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Awards business comes full circle

I have been in the award business for at least a quarter century.

I have been in the award business for at least a quarter century. My experience in this netherworld started in a downtown Hotel in Toronto where I had just arrived from Sudbury to become a principal shareholder in a company called Canadian Controlled Media Corporation, which was the proud owner of Scoregolf magazine.

The company, well before my investment decision had planned its first awards ceremony, not only for the best golfers in Canada, but also the best greens keepers, best teaching pros, etc.

It is still a going concern today and happily I am still a principal shareholder.

I arrived early for the pre-dinner reception and it was fantastic.

People were excited, the program had attracted the interest of more than a few TV stations and daily newspapers and there was a buzz in the air. There was also, even by Northern Ontario standards, a lot of liquor in the air.

Being thirty something and not fifty something I wasn’t shy myself about sharing the odd dram.
Well, a lotta dram.

The pre-dinner, VIP cocktail party rolled on ... and on and on. The departing owner of the company was having a lot of fun, as were the new owners and their guests. For at least an hour it seemed no one remembered an entire banquet hall had filled up with hundreds of people looking forward to the first annual Score Golf Awards. I need not tell you the rest. The head table arrived, for the most part drunk and happy. The speeches went on and on, the jokes got worse and worse, and people in the audience who had not had the benefit of a free and well stocked bar started leaving well before the last award was presented.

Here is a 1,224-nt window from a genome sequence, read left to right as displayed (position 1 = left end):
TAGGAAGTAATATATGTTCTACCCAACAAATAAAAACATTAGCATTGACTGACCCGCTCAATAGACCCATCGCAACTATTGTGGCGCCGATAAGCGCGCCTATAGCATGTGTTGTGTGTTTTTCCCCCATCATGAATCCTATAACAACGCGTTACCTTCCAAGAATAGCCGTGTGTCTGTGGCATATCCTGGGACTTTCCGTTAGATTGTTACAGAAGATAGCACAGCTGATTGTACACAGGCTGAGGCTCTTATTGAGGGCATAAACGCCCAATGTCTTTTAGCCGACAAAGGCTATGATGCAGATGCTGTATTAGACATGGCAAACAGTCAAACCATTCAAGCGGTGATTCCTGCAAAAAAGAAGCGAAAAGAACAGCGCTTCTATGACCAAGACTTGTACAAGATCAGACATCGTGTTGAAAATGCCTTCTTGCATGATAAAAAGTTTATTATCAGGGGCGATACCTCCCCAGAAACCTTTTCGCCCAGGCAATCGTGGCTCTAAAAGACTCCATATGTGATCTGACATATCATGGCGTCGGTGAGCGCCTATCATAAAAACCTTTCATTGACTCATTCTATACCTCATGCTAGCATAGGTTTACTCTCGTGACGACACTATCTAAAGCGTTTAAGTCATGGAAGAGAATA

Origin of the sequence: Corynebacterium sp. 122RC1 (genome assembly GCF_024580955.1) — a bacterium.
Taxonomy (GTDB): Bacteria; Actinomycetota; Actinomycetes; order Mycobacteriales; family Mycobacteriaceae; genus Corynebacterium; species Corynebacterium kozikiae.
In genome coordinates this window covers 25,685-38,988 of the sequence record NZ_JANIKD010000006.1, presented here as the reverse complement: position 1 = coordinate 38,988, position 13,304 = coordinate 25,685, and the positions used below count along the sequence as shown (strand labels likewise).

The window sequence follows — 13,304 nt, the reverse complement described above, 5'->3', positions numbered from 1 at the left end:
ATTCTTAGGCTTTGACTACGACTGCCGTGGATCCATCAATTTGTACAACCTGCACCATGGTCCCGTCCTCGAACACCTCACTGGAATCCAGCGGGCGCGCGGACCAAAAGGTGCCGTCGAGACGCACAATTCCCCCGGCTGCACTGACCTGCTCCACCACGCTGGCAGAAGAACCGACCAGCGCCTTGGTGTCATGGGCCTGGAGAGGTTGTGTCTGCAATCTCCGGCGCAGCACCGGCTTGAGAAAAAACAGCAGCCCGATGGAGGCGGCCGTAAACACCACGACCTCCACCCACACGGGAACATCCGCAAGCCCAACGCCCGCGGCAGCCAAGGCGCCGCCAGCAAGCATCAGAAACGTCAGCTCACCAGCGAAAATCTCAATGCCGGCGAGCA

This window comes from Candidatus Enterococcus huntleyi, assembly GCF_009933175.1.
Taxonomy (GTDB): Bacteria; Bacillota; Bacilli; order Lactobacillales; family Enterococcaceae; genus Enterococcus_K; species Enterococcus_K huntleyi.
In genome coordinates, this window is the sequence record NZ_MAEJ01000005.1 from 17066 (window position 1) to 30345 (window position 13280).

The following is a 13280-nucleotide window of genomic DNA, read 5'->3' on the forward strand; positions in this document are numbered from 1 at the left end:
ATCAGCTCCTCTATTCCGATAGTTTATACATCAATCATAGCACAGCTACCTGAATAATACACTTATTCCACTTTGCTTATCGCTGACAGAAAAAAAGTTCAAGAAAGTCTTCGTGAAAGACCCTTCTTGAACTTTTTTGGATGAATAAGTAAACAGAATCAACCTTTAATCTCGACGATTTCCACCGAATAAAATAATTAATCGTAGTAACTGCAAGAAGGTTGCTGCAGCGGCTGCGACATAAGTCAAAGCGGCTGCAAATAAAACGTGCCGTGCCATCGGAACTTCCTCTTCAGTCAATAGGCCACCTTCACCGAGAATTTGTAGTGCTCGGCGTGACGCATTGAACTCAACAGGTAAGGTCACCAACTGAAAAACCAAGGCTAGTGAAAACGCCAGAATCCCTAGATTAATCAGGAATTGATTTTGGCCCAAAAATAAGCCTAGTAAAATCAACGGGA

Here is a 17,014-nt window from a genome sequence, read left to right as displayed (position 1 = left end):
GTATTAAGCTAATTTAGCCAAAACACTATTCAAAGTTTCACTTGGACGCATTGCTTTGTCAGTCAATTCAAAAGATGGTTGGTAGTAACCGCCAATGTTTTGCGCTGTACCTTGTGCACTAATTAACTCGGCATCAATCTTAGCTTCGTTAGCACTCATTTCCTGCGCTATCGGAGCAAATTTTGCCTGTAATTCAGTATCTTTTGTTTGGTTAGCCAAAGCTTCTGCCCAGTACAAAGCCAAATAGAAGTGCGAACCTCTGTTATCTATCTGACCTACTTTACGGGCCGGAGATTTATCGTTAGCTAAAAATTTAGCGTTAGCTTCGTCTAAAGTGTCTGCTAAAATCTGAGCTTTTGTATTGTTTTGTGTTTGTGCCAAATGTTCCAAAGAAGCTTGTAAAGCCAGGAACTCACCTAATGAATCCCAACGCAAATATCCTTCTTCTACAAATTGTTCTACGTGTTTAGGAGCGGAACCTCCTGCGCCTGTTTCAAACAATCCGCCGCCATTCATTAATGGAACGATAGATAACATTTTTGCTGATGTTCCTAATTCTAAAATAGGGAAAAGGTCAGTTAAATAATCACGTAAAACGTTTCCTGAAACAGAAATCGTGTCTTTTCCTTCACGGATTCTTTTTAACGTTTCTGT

It was a disaster and an inauspicious beginning to my new career in the consumer magazine business in Canada. As I recall it took us a while to pay back the sponsors and even longer to entice them back to the awards program.

Some years later we screwed up our courage and launched the Northern Ontario Business Awards (NOBA) program in Thunder Bay in 1987 and this year we celebrate our 20th year, back in Thunder Bay again. We also launched the Influential Women of Northern Ontario awards program in 1997 and if you live in Sudbury, you will know about our Community Builders Awards (CBA) program, which is in its third year.

About eight months ago I got a call from Sylvia Barnard, the president of Cambrian College in Sudbury. She asked if I would consider becoming a judge for this year’s “Premier’s Awards for Ontario College Graduates.”

I hesitated. For all my experience in the awards business, I had never been a judge. My experience was in finding judges, not being one. I didn’t hesitate long. Sylvia is a no-nonsense, hard driving executive and you had better have a very good reason to turn her down. Sylvia had convinced the College Compensation and Appointments council to bring this very prestigious awards dinner to Sudbury and I am glad they did. They put on a tremendous dinner (the hosting was shared with College Boreal, the first time two colleges have hosted this dinner together) and the quality of the honourees was extraordinary.

The success of Ontario college graduates is breathtaking.

From internationally recognized singers to proprietors of groundbreaking technology companies, from social activists, to the owner of the first Montessori School for Autistic Children, the variety of achievement born in the college system is wonderful.

The power of the college system, and its focus on preparing Ontarians for work life achievement was evident with the winner’s careers and their unabashed willingness to credit College education in Ontario as a key source of their inspiration.

Our company is no stranger to this process. Some years ago the Publisher at Northern Ontario Business, Patricia Mills, was nominated for an award as was the publisher of our Northern Life newspaper, Abbas Homayed.

This year our young and ambitious Editor of Northern Ontario Business, Craig Gilbert, was nominated.

I enjoyed my first Busman’s holiday immensely and satisfied myself with a modest glass of Ontario White Wine. Some things do change.

Michael Atkins is president of Northern Ontario Business. He can be reached at